And finally, the last board addition is Pamela Thomas-Graham. An alumni of Harvard Business School, Thomas-Graham was the first African American woman to be partner at McKinsey & Company. From there she became president of CNBC.com and Chief Executive of the cable network where her success became a Harvard Business School case study. Thomas-Graham was on Credit Suisse’s Executive Board and Lead Independent Director for Clorox’s board. She published three books.
In addition to strengthening its board, Compass also hired former Amazon executive Greg Hart as its new Chief Product Officer. Hart led Amazon’s video streaming service, worked as technical advisor to Jeff Bazos and was VP of Amazon Echo and Speech.
All of these additions are helping lead to one thing: Compass stock. Like any company looking to go public, Compass needs to present a strong image with a hopeful future. But there could be some bumps in the road for the Compass IPO…
The Legal Situation
Compass has some challenges to overcome such as competition’s criticism and ownership rights. Here’s a description of what the company faced in the courtroom.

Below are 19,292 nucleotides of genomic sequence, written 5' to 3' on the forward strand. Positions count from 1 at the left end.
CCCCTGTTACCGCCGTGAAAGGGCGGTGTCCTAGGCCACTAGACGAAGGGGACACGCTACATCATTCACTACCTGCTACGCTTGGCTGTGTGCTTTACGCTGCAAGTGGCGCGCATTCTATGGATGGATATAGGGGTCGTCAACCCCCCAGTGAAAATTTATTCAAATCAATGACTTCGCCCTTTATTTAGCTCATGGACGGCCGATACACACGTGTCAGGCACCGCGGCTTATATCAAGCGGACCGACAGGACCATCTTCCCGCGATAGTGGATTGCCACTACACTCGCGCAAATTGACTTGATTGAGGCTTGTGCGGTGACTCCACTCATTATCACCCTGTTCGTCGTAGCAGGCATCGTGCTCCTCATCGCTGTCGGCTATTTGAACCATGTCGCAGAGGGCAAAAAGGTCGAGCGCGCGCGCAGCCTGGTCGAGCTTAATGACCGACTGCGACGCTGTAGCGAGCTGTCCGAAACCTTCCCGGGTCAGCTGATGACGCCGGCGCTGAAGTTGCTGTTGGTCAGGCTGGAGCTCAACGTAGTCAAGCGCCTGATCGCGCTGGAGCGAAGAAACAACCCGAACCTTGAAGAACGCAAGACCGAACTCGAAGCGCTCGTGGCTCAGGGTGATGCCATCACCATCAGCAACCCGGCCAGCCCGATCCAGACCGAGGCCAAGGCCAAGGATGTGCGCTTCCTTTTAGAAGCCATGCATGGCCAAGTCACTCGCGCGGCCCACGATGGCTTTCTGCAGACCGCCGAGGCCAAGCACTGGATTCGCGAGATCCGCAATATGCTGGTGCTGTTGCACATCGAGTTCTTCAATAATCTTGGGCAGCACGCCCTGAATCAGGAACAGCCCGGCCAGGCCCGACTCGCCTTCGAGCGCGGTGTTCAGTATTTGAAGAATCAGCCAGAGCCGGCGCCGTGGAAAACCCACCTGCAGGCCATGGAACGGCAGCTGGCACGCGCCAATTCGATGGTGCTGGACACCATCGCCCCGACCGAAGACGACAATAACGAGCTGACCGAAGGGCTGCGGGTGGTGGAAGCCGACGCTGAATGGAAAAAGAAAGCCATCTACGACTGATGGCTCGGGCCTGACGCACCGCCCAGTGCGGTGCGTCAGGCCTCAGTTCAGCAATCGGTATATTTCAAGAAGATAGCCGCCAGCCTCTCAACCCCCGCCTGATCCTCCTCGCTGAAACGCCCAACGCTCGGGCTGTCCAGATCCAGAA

Realogy vs. Compass
Every market has competition. But some are fiercer than others. Compass’ rival Realogy Holdings, the largest real estate brokerage in the U.S., filed a lawsuit against Compass in July. The lawsuit accused Compass of unfair business practices and illegal schemes. It states:
To reach its desired ends, Compass steals from, tortiously interferes with, and disparages its competitors. Compass’ very business model is founded on misappropriating, by whatever means necessary, the assets, confidential business information, trade secrets, contracts, talent, and strategies of its competitors… Its conduct has damaged – and unless Compass is stopped, will continue to damage – the real estate industry by suffocating competition through improper means, to the detriment of its competitors, agents, and consumers as well.
The competitor has a number of accusations against Compass.
- Compass poaches employees and agents by promising sign-on bonuses and larger pay.
- Compass encourages these agents to reveal confidential information about their previous employers.
- Compass hacks competitor computer systems to gain inside information, which is used to poach staff.